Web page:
“One by one, we all succumb to temptation, yet another teenage pregnancy
and the Catholic Church spits us out, slams the altar door, even Madonna’s

smile turns into scowl, we have brought shame on our families,
we are thrown like dogs into the street, a broken, fallen Madonna

and my friends say, Rachel, giving it up, you’re too young. I listen to Madonna
sing her silly pop song, Papa don’t Preach, and I laugh, but I keep my baby.”

More secrets are explored in “Ann (after L S Lowry)”

“Failing to please Mother he painted crowds of people,
the football match, the Miners’ Gala,

people gathered outside shops and churches.
He painted the mill towns, landscape and buildings

and people, always people. He hid Ann underneath his oil paintings.
He always returned to Ann. Her face haunting him night after night.

People often asked him, Who is this woman? Who is Ann?
His reply is evasive. As if he eluded the truth, even from himself.”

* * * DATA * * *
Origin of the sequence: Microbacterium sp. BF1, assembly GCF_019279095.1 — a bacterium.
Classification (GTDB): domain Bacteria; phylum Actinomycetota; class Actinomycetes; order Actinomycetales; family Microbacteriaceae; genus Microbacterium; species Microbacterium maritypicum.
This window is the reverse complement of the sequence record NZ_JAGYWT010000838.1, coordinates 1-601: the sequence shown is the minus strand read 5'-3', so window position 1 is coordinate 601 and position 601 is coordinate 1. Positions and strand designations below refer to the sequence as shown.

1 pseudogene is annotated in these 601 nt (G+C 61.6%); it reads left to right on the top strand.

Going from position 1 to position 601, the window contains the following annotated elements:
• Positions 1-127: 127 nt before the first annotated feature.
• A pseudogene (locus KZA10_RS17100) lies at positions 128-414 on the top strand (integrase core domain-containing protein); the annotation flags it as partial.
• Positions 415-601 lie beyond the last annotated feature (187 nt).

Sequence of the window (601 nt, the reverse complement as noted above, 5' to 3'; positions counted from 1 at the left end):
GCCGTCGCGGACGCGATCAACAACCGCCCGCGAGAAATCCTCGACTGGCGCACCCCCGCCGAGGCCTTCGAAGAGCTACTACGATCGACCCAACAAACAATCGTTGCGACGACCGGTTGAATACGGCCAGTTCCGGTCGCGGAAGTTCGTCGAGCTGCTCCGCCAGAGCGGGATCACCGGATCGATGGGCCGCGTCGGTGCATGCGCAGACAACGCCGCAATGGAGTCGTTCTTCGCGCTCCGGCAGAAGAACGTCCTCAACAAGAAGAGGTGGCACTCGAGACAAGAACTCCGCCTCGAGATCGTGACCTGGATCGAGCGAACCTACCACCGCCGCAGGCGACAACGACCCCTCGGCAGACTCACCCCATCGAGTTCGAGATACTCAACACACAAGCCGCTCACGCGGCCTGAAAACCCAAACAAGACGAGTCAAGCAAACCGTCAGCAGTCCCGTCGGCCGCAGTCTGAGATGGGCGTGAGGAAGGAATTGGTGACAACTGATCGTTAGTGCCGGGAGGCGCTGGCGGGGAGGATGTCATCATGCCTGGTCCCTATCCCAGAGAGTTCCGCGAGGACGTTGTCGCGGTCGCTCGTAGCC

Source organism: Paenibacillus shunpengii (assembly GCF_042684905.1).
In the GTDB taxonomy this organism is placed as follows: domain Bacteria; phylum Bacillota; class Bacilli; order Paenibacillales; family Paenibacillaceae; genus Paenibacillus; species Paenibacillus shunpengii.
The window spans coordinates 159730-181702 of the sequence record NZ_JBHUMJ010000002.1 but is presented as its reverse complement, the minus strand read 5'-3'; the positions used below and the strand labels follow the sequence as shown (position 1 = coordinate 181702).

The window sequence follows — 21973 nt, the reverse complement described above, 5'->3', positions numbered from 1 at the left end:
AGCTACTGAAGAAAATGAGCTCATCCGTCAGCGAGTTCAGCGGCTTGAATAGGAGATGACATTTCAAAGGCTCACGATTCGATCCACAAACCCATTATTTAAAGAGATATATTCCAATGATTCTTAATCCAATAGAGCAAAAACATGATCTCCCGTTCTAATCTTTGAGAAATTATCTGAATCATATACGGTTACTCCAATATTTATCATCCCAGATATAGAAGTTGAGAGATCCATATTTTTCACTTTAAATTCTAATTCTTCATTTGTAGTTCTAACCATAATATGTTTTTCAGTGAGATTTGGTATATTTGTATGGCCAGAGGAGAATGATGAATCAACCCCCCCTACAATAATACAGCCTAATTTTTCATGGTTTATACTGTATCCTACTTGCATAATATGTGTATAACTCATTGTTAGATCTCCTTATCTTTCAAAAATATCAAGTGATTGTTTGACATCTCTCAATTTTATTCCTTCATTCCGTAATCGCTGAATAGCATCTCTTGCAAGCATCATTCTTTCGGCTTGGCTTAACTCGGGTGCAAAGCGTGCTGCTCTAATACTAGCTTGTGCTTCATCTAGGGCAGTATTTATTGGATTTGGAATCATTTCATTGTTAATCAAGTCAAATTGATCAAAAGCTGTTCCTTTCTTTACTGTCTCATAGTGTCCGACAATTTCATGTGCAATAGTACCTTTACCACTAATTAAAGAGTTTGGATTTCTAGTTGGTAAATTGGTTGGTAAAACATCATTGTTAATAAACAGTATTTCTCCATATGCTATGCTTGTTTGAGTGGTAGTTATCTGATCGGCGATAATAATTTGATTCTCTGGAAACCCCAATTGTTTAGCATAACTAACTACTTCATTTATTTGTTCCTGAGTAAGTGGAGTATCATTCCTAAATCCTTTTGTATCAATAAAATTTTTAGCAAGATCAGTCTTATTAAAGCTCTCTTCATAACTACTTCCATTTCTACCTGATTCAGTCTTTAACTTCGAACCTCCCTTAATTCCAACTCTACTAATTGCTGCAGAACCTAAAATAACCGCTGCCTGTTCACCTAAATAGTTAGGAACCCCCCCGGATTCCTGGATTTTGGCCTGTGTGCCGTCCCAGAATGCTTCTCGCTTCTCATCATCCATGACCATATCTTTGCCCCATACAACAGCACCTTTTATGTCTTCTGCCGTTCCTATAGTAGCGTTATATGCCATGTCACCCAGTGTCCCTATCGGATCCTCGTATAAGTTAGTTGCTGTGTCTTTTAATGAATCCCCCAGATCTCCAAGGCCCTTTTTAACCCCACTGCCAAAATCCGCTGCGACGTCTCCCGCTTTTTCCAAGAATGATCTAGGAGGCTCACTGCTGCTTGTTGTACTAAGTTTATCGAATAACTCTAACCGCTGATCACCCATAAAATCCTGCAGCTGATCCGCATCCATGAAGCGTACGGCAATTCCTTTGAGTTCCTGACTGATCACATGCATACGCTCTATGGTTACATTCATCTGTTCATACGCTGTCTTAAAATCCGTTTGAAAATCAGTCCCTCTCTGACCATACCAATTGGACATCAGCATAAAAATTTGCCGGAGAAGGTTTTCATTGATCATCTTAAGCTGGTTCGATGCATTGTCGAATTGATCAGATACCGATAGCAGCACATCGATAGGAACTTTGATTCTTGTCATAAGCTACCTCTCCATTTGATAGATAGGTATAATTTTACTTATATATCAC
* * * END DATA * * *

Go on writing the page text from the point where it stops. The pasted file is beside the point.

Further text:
This poet, however, is not elusive. Rachel Burns’ characters are recognisable, their portaits built in a judicious choice of a telling phrase. She speaks clearly often in a confessional tone which interlaces innocence and experience, allowing key details to build an outline for readers to fill in. “girl in a blue dress” reaches beyond the personal, also telling the stories of others with compassion and understanding. No one’s the butt of a joke or a punchline here and characters are given space to not only speak but do so in their own voices. “a girl in a blue dress” is a strong debut.

“a girl in a blue dress” is available from Vane Women Press


Emma Lee the Significance of a Dress launch 7pm 11 March 2020 Leicester Central Library LE1 6AAThe Significance of a Dress book launch Leicester Central Library, Bishop St, Leicester LE1 6AA from 7pm. Free Entry.